A shareholder in a co-op in Boerum Hill, Brooklyn, has become disabled and now must use a cane and a walker. The entrance to the prewar building has three steps, and negotiating them is difficult and painful, though surgery might alleviate the problem. Meanwhile, is the co-op responsible for making the building entrance accessible to this shareholder – and to other disabled people?
The age and design of a building’s entrance do not exempt a co-op from federal, state, and city laws that protect people with disabilities, replies the Ask Real Estate column in the New York Times. The laws require co-op and condo boards and other building owners to make reasonable accommodations so their buildings are accessible to people with disabilities. (Single-family homeowners are exempt.) In the Boerum Hill co-op, a reasonable accommodation could be a ramp or a lift added to the entrance.
The city’s human-rights law goes further than state and federal laws, requiring property owners not only to make the accommodation, but to pay for it, too. City law covers recent and temporary disabilities, as well as permanent ones. So even if surgery might improve the shareholder’s mobility, the co-op board still needs to address the problem now.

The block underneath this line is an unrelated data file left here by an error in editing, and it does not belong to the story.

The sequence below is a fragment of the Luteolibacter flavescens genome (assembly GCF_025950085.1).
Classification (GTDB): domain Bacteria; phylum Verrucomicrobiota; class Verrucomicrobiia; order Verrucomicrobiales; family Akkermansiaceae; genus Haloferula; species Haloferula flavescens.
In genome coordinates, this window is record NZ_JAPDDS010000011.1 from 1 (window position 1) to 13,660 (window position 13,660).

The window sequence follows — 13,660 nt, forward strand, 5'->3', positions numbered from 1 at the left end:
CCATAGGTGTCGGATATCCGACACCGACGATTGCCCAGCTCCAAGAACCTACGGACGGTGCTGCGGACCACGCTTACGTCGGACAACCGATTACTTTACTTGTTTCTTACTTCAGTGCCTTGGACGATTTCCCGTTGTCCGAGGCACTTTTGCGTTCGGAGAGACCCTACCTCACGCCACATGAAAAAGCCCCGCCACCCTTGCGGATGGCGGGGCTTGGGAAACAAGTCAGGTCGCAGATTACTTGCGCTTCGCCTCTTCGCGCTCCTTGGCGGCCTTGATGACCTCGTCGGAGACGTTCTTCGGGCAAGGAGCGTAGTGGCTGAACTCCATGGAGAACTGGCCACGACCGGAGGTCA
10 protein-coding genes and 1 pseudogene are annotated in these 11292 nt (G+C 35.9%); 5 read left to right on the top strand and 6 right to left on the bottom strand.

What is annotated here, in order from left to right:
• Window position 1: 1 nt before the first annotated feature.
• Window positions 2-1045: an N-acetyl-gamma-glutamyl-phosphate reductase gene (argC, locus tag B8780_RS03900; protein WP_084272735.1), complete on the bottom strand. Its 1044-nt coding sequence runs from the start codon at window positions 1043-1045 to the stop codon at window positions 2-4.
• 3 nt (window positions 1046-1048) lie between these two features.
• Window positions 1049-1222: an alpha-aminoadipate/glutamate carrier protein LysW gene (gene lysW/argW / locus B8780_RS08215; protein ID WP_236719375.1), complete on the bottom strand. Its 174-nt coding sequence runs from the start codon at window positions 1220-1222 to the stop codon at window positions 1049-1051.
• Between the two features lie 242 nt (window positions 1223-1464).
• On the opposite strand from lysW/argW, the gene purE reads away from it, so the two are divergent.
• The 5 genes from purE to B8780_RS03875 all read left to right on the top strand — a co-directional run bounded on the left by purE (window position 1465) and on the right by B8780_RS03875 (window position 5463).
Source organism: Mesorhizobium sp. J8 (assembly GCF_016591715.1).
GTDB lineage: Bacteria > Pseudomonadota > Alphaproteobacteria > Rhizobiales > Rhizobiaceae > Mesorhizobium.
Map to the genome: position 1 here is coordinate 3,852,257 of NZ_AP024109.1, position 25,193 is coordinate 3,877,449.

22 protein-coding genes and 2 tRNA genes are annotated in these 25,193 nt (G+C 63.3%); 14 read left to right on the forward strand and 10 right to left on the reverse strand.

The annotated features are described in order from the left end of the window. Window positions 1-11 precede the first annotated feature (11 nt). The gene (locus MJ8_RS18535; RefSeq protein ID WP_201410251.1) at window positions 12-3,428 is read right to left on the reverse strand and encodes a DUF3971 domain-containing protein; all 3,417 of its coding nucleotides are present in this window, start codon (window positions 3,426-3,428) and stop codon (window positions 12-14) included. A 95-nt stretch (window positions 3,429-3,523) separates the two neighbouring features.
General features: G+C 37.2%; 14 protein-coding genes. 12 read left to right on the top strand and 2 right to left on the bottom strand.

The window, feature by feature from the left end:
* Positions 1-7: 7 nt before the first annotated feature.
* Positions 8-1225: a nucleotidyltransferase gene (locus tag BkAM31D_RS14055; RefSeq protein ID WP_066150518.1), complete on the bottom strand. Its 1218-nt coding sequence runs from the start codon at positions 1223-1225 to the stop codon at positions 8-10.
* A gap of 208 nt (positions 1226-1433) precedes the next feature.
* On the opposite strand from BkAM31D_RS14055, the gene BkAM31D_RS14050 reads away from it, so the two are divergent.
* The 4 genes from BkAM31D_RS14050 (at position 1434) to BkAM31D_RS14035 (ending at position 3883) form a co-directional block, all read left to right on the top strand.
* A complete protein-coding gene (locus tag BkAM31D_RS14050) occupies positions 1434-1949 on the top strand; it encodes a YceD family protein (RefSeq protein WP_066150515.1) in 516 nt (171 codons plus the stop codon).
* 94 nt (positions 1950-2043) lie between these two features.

For starters, the disabled shareholder should alert the building to the problem by submitting a written request to the co-op board and the managing agent for a reasonable accommodation. The letter should clearly state what is needed to improve access to the building. A lawyer who specializes in disability law could provide guidance.
If the shareholder were to file a complaint with the Commission on Human Rights, which enforces the law, the building could be investigated and found liable for penalties and damages. But such escalation may not be necessary – or wise. After all, the disabled shareholder would have to help pay any penalties or damages levied against the co-op. Better to be reasonable when seeking a reasonable accommodation.
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